“Guests are going to have a rare opportunity to see our Moon Jellyfish through all of their life stages,” said Jobson.  “The amount of space required to display the different life stages is big, that’s why the behind the scenes tour is a great opportunity.”

Guests can see our Moon Jellyfish along with our Giant Pacific Octopus and Japanese Spider Crabs and a variety of other animals from the Ring of Fire on March 9, 2018! Stay tuned for a special edition Takeover Tuesday with Ty Jobson. To learn more, visit us at NewportAquarium.com or call 800-406-3474.

Celebrating Hogwarts Back to School in Newport Aquarium’s “Potion” Lab

September 1, 2017 marks nearly two decades from the epilogue of Harry Potter and the Deathly Hallows, where a grown-up Harry Potter sees his own children off to Hogwarts.

In honor of little witches and wizards heading back to Hogwarts today, Newport Aquarium Water Quality Specialist, Cameo VonStrohe shares some “potions” she creates to analyze the water chemistry at the Newport Aquarium.


“You are here to learn the subtle science and exact art of potion-making. As there is little foolish wand-waving here, many of you will hardly believe this is magic. I don’t expect you will really understand the beauty of the softly simmering cauldron with its shimmering fumes, the delicate power of liquids that creep through human veins, bewitching the mind, ensnaring the senses.”

— Harry Potter and the Sorcerer’s Stone


Just as potions are important in the Wizarding World of Harry Potter, chemistry, science, and water quality are important here at Newport Aquarium. Now, from our own Harry Potter fan, and “Water Wizard,” here’s a look at how everyday chemistry works in the potions water lab.

Hello. I am Cameo VonStrohe, the Water Quality Specialist for the Newport Aquarium. Thanks for joining me today. I thought I’d share some potions – that’s reagents for you muggles.test tubes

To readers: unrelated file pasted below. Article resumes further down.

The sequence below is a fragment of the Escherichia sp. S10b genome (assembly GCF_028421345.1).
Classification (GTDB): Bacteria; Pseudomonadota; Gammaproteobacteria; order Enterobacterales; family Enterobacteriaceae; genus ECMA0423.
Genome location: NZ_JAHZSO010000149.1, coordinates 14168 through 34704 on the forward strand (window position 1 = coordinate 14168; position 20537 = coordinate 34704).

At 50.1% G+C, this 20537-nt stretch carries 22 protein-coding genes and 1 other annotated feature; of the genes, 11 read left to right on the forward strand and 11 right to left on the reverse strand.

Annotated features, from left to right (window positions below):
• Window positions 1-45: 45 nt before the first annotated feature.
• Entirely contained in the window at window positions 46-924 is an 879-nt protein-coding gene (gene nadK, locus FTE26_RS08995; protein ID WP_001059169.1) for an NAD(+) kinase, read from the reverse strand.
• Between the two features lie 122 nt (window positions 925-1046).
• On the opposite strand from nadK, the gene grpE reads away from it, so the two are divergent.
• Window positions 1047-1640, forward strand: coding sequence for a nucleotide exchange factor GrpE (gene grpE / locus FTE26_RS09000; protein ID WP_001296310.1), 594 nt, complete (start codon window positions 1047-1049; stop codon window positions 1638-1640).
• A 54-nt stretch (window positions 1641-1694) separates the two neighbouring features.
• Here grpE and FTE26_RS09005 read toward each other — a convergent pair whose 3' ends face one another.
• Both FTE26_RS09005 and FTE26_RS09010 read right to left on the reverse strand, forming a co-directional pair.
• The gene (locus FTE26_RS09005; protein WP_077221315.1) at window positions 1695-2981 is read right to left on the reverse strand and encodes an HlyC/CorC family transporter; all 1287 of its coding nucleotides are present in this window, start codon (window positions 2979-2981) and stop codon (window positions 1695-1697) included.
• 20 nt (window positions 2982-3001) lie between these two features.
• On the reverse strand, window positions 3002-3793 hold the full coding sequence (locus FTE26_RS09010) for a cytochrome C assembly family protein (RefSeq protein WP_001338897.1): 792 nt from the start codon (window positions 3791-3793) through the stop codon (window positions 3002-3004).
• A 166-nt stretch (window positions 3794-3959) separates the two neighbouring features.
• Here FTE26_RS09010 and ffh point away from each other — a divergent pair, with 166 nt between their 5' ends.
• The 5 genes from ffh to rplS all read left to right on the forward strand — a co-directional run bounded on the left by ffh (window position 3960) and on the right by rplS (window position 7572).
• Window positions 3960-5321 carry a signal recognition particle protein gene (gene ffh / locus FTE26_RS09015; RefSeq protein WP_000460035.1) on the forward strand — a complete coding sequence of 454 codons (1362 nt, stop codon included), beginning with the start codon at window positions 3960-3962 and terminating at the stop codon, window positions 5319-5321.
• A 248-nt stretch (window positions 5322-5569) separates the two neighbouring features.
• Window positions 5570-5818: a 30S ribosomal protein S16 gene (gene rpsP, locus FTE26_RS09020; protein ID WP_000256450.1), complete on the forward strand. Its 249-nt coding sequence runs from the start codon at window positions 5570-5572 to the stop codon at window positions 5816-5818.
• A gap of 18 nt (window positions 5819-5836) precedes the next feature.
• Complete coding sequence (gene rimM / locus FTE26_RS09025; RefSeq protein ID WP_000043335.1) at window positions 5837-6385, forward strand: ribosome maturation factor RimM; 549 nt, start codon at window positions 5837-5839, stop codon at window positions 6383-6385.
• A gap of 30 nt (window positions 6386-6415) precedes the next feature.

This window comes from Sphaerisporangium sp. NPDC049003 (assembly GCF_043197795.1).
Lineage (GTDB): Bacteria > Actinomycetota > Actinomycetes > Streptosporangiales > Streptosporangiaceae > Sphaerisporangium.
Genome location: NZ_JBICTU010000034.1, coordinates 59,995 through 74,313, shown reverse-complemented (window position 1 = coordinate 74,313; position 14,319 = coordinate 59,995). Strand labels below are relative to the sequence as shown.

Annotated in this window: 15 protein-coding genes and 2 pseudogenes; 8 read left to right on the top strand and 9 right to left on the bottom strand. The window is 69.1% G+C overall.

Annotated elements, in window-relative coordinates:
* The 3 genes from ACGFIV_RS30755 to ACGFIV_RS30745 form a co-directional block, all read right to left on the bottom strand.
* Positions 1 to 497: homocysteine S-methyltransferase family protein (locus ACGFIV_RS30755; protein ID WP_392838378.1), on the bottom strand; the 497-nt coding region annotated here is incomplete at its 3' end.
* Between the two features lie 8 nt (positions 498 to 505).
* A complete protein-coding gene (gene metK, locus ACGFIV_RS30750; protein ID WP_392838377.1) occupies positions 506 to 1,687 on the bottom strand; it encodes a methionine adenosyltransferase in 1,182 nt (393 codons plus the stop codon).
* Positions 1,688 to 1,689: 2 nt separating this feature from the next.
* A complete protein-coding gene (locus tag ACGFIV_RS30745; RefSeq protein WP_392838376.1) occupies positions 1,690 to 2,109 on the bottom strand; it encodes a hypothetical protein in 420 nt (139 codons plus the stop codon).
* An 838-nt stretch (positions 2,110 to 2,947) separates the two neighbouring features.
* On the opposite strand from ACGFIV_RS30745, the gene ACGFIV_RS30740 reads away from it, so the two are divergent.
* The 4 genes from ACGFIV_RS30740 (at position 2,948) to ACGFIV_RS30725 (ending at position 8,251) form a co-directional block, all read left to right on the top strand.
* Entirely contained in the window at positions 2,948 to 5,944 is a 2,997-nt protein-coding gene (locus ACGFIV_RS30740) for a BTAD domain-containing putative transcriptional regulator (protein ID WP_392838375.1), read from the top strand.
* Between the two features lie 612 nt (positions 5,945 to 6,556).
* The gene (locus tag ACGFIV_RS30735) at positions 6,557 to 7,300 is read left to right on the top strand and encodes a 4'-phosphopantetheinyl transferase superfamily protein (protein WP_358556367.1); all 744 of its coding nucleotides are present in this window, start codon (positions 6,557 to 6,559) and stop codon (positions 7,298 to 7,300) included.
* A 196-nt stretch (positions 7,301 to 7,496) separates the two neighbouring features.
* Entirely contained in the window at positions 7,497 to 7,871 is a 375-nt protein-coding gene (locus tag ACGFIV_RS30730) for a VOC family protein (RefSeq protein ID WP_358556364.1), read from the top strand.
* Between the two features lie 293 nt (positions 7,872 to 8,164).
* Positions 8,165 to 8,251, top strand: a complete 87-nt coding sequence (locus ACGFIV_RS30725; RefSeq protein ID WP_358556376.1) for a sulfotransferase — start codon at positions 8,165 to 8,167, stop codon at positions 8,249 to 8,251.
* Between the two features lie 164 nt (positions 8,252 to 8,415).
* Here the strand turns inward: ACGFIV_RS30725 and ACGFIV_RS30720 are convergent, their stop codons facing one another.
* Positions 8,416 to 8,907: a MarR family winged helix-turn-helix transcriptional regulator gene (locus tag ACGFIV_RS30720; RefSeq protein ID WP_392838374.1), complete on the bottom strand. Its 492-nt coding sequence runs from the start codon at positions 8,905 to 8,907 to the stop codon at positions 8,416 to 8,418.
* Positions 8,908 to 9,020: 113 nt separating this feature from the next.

But first, let’s talk about the nitrogen cycle and why testing is important.

Ammonia produced by the fish in their waste, uneaten food, and decaying plant matter all contribute to ammonia levels which is quite toxic to fish (think cruciatus curse or worse).

However, there are necessary, beneficial bacteria living in the tanks that convert the ammonia (NH3) to a less toxic form of nitrogen, nitrite (NO2), and then to an even less toxic form, nitrate (NO3).  With proper filtration/life support systems and maintenance by our biologists and engineers, the bacteria is kept in check.  To ensure all these components are working properly and the fishes’ environment is healthy, I run a gamut of tests.  NH3, NO2, and NO3 are three of my top five tests performed a minimum of once a week on every tank in the aquarium and including our Offsite Animal Health Facility.

Time for Potions:

One ingredient in the ammonia test set-up is alkaline citrate, which I’m currently running low on.  So first, you need to don PPE (Personal Protective Equipment) including robes lab coat, goggles, and gloves.  Safety first!  Review your recipe and prep your lab bench with the supplies.

Potions Day

“Potions Day” is my favorite day in the lab!

The dry chemicals are weighed out on a scale and distilled water is measured in a volumetric flask – precision matters.

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Add a magnetic stir bar to the “glass cauldron” and place the beaker on a stirrer plate.  Mix to dissolve and like magic, the solution turns from milky white to clear.  Now the reagent is ready and it’s time to tidy up the laboratory.

ALWAYS keep your lab space clean and organized and you will have a very content Professor Snape.

Preparing the samples for testing:

sample bottles

To the right of the sample bottles are smaller containers called “cuvettes,” with the pink tinted coloring. These are for the nitrite testing.

The red test tube rack holds samples for the ammonia test.  Both of these will be tested on a spectrophotometer located in the fume hood.

spectrophotometer

The spectrophotometer (on the left) is a scientific instrument that measures the absorbance of light at specific wavelengths.

For each test, light (Lumos!) is passed through the sample where the amount of light absorbed/how much is transmitted is measured.  The machine puts a value to that measure and this is the data that I review.

Reviewing data

Reviewing test data for a new, improved nitrate test option.

For the Hermione types out there, you probably are curious as to the other two tests in the Top 5…These are salinity (tested with a refractometer) and pH (tested on a benchtop meter). Both are also highly important parameters to maintain for fish health and we can discuss those next time.

Thanks for letting me have a little fun with this post and joining me in the lab.  I wish you all a great school year!

#Hufflepuff